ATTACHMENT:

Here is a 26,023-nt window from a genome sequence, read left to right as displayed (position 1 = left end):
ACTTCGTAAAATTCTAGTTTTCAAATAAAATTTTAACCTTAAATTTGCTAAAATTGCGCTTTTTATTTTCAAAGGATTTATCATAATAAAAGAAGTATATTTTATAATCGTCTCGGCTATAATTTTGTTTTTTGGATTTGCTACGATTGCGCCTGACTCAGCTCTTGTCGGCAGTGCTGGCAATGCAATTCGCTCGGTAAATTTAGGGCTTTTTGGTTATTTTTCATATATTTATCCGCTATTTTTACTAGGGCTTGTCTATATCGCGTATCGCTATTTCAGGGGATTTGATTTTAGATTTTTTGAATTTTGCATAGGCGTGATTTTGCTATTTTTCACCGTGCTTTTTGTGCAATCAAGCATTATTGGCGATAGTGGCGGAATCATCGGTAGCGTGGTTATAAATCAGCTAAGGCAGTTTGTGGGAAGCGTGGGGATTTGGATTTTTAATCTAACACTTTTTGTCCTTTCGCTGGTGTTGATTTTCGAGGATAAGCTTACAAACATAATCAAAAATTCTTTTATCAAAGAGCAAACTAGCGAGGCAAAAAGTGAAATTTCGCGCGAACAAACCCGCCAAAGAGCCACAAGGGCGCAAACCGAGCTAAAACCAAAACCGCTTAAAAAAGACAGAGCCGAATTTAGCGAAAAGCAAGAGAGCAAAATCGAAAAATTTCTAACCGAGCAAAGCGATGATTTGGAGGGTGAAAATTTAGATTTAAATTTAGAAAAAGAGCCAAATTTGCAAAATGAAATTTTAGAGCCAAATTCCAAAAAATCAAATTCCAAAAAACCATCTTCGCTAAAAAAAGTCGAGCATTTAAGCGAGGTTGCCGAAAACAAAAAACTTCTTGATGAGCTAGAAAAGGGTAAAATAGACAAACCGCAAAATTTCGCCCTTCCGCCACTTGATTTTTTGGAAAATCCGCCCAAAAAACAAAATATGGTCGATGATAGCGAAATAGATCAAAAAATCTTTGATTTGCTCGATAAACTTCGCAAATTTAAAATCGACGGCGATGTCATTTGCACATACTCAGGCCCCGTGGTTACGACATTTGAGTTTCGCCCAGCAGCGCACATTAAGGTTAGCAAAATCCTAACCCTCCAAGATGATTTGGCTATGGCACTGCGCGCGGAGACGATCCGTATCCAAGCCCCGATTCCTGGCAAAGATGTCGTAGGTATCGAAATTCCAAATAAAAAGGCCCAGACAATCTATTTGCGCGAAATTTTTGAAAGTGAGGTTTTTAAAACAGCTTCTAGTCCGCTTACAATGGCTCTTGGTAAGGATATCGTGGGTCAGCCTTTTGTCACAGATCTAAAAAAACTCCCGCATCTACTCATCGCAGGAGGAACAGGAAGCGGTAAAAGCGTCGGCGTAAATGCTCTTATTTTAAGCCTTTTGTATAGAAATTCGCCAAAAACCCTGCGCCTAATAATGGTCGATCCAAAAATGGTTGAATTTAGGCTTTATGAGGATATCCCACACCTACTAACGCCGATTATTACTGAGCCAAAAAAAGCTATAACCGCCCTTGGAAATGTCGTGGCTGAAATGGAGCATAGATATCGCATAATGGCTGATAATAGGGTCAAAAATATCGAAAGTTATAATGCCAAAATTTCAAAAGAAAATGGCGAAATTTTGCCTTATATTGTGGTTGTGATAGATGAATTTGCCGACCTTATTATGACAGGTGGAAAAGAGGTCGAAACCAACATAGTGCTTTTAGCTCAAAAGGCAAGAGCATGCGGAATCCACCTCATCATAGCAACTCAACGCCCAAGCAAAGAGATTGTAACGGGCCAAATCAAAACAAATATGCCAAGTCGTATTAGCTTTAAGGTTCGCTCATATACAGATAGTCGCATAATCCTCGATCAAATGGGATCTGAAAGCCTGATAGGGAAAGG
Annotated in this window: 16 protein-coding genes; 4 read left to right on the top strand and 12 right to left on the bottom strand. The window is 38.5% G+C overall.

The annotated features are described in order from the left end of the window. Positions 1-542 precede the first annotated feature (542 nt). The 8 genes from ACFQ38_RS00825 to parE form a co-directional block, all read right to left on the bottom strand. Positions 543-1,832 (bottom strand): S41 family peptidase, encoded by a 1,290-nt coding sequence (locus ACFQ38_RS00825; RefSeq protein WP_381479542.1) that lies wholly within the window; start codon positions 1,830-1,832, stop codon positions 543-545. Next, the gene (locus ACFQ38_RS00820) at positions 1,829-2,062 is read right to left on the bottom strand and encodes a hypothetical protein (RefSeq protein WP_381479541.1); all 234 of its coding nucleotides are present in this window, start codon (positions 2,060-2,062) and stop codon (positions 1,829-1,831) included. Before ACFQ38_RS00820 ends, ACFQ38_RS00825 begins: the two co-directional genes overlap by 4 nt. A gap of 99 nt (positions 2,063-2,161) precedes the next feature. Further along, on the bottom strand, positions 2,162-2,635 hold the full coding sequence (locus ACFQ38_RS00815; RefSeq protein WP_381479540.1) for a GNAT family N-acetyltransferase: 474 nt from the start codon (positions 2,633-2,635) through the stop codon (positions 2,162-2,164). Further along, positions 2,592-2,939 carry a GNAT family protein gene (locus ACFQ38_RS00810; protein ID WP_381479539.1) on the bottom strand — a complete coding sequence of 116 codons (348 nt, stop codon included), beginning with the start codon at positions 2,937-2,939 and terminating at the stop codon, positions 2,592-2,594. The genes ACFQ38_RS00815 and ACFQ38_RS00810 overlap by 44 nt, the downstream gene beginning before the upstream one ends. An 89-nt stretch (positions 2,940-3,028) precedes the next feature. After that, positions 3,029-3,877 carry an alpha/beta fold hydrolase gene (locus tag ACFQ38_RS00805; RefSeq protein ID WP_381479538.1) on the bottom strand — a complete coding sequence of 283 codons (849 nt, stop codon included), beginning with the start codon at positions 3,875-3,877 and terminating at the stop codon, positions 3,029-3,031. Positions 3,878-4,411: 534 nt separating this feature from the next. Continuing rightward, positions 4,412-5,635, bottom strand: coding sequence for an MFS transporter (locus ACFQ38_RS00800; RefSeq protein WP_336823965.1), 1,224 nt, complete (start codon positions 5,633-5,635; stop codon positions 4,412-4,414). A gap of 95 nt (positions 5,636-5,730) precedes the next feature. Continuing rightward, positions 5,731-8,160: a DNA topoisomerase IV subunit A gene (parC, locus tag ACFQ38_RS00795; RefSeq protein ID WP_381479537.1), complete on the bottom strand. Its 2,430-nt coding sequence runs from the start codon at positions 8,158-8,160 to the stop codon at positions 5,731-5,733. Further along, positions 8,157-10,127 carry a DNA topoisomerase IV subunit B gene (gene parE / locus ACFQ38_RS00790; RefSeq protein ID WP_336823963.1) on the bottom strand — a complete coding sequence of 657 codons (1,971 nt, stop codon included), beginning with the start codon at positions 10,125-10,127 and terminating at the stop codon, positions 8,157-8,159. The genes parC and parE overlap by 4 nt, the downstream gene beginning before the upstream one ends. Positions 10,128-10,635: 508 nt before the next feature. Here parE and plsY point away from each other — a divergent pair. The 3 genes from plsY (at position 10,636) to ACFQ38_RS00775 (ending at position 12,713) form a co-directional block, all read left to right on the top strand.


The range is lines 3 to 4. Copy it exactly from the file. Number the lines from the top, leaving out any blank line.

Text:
Annotated in this window: 16 protein-coding genes; 4 read left to right on the top strand and 12 right to left on the bottom strand. The window is 38.5% G+C overall.

The annotated features are described in order from the left end of the window. Positions 1-542 precede the first annotated feature (542 nt). The 8 genes from ACFQ38_RS00825 to parE form a co-directional block, all read right to left on the bottom strand. Positions 543-1,832 (bottom strand): S41 family peptidase, encoded by a 1,290-nt coding sequence (locus ACFQ38_RS00825; RefSeq protein WP_381479542.1) that lies wholly within the window; start codon positions 1,830-1,832, stop codon positions 543-545. Next, the gene (locus ACFQ38_RS00820) at positions 1,829-2,062 is read right to left on the bottom strand and encodes a hypothetical protein (RefSeq protein WP_381479541.1); all 234 of its coding nucleotides are present in this window, start codon (positions 2,060-2,062) and stop codon (positions 1,829-1,831) included. Before ACFQ38_RS00820 ends, ACFQ38_RS00825 begins: the two co-directional genes overlap by 4 nt. A gap of 99 nt (positions 2,063-2,161) precedes the next feature. Further along, on the bottom strand, positions 2,162-2,635 hold the full coding sequence (locus ACFQ38_RS00815; RefSeq protein WP_381479540.1) for a GNAT family N-acetyltransferase: 474 nt from the start codon (positions 2,633-2,635) through the stop codon (positions 2,162-2,164). Further along, positions 2,592-2,939 carry a GNAT family protein gene (locus ACFQ38_RS00810; protein ID WP_381479539.1) on the bottom strand — a complete coding sequence of 116 codons (348 nt, stop codon included), beginning with the start codon at positions 2,937-2,939 and terminating at the stop codon, positions 2,592-2,594. The genes ACFQ38_RS00815 and ACFQ38_RS00810 overlap by 44 nt, the downstream gene beginning before the upstream one ends. An 89-nt stretch (positions 2,940-3,028) precedes the next feature. After that, positions 3,029-3,877 carry an alpha/beta fold hydrolase gene (locus tag ACFQ38_RS00805; RefSeq protein ID WP_381479538.1) on the bottom strand — a complete coding sequence of 283 codons (849 nt, stop codon included), beginning with the start codon at positions 3,875-3,877 and terminating at the stop codon, positions 3,029-3,031. Positions 3,878-4,411: 534 nt separating this feature from the next. Continuing rightward, positions 4,412-5,635, bottom strand: coding sequence for an MFS transporter (locus ACFQ38_RS00800; RefSeq protein WP_336823965.1), 1,224 nt, complete (start codon positions 5,633-5,635; stop codon positions 4,412-4,414). A gap of 95 nt (positions 5,636-5,730) precedes the next feature. Continuing rightward, positions 5,731-8,160: a DNA topoisomerase IV subunit A gene (parC, locus tag ACFQ38_RS00795; RefSeq protein ID WP_381479537.1), complete on the bottom strand. Its 2,430-nt coding sequence runs from the start codon at positions 8,158-8,160 to the stop codon at positions 5,731-5,733. Further along, positions 8,157-10,127 carry a DNA topoisomerase IV subunit B gene (gene parE / locus ACFQ38_RS00790; RefSeq protein ID WP_336823963.1) on the bottom strand — a complete coding sequence of 657 codons (1,971 nt, stop codon included), beginning with the start codon at positions 10,125-10,127 and terminating at the stop codon, positions 8,157-8,159. The genes parC and parE overlap by 4 nt, the downstream gene beginning before the upstream one ends. Positions 10,128-10,635: 508 nt before the next feature. Here parE and plsY point away from each other — a divergent pair. The 3 genes from plsY (at position 10,636) to ACFQ38_RS00775 (ending at position 12,713) form a co-directional block, all read left to right on the top strand.